Season 10:, Episode 6: Extremis
Doctor: Memories are so much worse in the dark.
Darkness is often associated with sin, hatred, fear, and danger. This use of darkness is a common trope in music, movies, books, tv shows. It also has societal manifestations-in which dark or black people including kids are regarded as dangerous threats to be eliminated by the state. And at first, this episode of Doctor Who seems to continue with the, “darkness is bad troupe.” The Doctor is blind-a condition that he thinks may be permanent. He does whatever he can to act as if he can see-relying on technology and Nardole to be his eyes. Being blind has plunged the Doctor into a physical world of darkness. But this physical darkness pales in comparison to the darkness that continues to reside in the Doctor. In fact his physical darkness, makes the internal darkness that much more clearer.
The Doctor is a pro at distraction. He finds ways to distract himself-albeit momentarily from all he has experienced in his thousands of years. And part of that distraction involves being able to see the wonders of the physical world and the universe. He still gets excited when he encounters something new, despite all he has already witnessed during his travels. But with that gone, hiding becomes that much more difficult for the Doctor.
Darkness-both physical and metaphorical forms are described in terms of hiding. People fear physical darkness because of what they may find in the dark alley or in that dark house. But of course, what they fear is the fact that they will have to confront whatever awaits them. The light serves as a warning about dangers ahead. You hopefully use the light to navigate treacherous paths. But in the darkness you are vulnerable. In the darkness you have to face whatever it is that scares you. I think that is the real threat that darkness presents.
FIGURE: Greetings, sinner. Only in darkness are we revealed.
I am both attracted to and repelled by the darker aspects of life and the world. My research constantly forces me to face the ugliness of those in power. Simplistic notions such as patriotism and democracy often give way to the excesses of nationalism and governments’ obsession with national security and power. What is often betrayed as patriotism is nothing more than an excuse to espouse nationalistic and xenophobic narratives. And democracy often gives way to national security concerns where even the US justifies the use of torture and the abandonment of the judiciary in the fight against terrorism. Authoritarian governments have justified the oppression of their people through the narrow lens of national-security.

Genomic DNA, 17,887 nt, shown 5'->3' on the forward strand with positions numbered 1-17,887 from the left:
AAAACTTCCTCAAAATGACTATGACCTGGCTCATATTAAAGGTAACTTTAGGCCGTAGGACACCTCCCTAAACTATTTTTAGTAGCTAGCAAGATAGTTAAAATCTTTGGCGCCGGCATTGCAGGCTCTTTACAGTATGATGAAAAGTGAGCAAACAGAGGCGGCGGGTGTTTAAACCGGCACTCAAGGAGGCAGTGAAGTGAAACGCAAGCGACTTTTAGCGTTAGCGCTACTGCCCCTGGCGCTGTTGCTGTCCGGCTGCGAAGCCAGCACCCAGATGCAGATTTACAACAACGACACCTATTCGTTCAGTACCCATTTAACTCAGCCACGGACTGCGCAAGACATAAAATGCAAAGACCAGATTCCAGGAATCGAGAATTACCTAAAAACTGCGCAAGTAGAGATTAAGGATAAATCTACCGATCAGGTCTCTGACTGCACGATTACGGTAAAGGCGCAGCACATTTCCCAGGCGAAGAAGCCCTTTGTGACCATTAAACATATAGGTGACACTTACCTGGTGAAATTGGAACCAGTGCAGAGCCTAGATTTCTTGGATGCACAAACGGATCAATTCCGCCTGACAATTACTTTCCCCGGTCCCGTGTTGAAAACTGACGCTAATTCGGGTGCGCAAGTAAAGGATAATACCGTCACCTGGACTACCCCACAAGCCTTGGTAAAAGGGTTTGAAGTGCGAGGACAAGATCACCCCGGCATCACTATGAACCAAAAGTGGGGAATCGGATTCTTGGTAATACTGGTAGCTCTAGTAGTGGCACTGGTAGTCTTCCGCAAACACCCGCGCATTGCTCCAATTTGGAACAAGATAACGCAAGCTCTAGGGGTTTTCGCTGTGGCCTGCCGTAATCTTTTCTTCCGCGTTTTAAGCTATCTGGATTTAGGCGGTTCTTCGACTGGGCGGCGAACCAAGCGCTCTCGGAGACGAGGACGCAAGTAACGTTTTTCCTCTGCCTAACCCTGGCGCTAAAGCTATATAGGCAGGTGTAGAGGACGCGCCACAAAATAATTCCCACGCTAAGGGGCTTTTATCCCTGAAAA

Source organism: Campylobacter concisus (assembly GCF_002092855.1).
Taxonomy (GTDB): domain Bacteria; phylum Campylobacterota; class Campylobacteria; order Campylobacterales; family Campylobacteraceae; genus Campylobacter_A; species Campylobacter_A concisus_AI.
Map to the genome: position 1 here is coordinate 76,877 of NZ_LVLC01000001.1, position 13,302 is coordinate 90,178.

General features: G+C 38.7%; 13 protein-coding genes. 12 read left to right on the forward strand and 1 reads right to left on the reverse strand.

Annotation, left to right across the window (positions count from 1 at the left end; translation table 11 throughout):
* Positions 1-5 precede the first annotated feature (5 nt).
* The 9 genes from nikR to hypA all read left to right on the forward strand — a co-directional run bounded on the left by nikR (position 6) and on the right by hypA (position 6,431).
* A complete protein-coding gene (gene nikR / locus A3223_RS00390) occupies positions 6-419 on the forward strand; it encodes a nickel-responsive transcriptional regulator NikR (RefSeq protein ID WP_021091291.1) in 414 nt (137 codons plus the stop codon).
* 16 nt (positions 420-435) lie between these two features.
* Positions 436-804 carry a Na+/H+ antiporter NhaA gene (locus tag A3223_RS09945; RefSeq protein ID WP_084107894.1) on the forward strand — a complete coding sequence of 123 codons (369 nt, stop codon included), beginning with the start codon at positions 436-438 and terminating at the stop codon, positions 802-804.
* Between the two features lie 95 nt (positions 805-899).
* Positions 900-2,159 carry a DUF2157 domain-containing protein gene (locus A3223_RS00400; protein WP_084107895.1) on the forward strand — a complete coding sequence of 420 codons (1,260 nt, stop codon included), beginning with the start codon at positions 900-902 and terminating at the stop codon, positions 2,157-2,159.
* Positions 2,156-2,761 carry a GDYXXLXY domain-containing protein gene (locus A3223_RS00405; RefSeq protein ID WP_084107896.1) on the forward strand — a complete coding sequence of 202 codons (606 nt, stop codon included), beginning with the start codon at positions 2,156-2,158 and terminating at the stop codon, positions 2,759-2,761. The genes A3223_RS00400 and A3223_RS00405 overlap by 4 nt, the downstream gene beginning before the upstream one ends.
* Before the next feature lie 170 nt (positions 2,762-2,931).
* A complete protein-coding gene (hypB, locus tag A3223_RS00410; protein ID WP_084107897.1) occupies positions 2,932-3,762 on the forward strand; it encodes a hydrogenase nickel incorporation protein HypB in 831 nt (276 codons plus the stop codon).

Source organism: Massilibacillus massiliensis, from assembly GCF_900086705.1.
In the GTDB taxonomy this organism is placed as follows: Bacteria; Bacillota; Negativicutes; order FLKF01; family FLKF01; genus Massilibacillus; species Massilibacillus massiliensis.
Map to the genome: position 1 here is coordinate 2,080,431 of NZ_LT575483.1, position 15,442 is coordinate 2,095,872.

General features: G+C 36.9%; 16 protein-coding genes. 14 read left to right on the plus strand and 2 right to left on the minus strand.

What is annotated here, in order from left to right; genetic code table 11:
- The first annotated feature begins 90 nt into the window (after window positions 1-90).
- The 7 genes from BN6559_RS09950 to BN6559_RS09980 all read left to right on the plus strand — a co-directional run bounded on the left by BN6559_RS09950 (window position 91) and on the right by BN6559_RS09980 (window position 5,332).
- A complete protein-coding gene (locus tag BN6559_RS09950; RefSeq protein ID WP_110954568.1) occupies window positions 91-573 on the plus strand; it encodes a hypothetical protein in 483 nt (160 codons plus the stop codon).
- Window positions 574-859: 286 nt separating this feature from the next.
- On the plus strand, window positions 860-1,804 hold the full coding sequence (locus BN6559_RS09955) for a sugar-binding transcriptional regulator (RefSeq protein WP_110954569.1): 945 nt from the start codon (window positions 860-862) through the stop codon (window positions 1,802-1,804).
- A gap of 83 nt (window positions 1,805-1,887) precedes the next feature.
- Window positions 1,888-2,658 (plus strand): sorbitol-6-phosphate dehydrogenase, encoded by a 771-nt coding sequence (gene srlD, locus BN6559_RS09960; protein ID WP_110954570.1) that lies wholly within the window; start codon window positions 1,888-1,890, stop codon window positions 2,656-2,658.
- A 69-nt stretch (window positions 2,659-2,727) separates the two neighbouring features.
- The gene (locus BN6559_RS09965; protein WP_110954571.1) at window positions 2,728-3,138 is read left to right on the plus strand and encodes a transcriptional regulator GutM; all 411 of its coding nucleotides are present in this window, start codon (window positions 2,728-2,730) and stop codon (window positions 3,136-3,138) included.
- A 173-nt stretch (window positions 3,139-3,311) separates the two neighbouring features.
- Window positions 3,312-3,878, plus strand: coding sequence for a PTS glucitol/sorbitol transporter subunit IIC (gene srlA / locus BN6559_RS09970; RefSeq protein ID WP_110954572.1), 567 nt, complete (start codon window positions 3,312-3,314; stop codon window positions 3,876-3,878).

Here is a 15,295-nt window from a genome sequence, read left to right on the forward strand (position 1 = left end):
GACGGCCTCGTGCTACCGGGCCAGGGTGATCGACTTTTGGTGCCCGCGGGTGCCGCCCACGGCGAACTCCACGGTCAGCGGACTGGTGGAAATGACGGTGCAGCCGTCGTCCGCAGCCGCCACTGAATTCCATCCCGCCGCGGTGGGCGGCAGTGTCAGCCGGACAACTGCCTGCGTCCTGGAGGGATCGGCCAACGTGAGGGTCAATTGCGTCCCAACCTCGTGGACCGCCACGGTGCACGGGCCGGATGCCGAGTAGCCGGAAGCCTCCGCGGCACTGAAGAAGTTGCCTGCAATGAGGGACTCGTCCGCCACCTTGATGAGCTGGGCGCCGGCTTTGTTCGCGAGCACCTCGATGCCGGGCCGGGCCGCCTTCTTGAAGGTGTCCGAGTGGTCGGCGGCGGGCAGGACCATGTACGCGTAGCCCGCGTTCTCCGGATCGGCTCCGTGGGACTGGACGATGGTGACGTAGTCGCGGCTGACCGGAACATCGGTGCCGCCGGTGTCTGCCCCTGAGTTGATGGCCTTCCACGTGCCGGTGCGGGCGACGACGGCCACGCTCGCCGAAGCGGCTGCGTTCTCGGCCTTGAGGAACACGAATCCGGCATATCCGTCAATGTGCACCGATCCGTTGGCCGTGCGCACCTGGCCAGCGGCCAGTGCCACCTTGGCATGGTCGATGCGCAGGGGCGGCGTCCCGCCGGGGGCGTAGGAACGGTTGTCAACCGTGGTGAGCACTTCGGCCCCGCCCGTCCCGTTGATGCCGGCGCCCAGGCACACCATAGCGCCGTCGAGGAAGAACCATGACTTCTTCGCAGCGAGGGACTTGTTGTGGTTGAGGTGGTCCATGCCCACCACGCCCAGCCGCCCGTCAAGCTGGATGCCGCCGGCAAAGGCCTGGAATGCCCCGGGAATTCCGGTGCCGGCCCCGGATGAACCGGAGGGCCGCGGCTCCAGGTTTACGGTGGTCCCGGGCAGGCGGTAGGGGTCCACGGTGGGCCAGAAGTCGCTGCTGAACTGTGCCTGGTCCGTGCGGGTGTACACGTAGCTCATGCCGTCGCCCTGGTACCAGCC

Many government figures in the US and abroad want to forget about the past or given token recollections for past damages. This is seen most explicitly by how governments deal with the issue of “enforced disappearances” or people who have been abducted and imprisoned by the state, or authorized representatives (such as paramilitary groups) or political organizations that are not involved with the state but are actively fighting against it (such as guerilla groups). It is in essence a form of extrajudicial detainment and the entity responsible for the abductions often refuses to provide the location of the kidnapped or denies having them. This is seen particularly in authoritarian governments (though the US also participated in enforced disappearances to a limited extent via CIA black sites and in military prisons abroad. )While non-state actors also kidnap people-since power rests in the state, the state is able to do harm to a broader section of society for a longer period of time. Many countries, even those who have transitioned to democracy, often struggle with acknowledging the past. They often want to move ahead with the future while leaving thousands of family members and friends wondering if there is any possibility of their loved one returning or if they will ever be able to provide their beloved child, son, daughter, spouse, or friend with a proper burial. (For some examples see Argentina under Pinochet or modern day Egypt under SiSi.)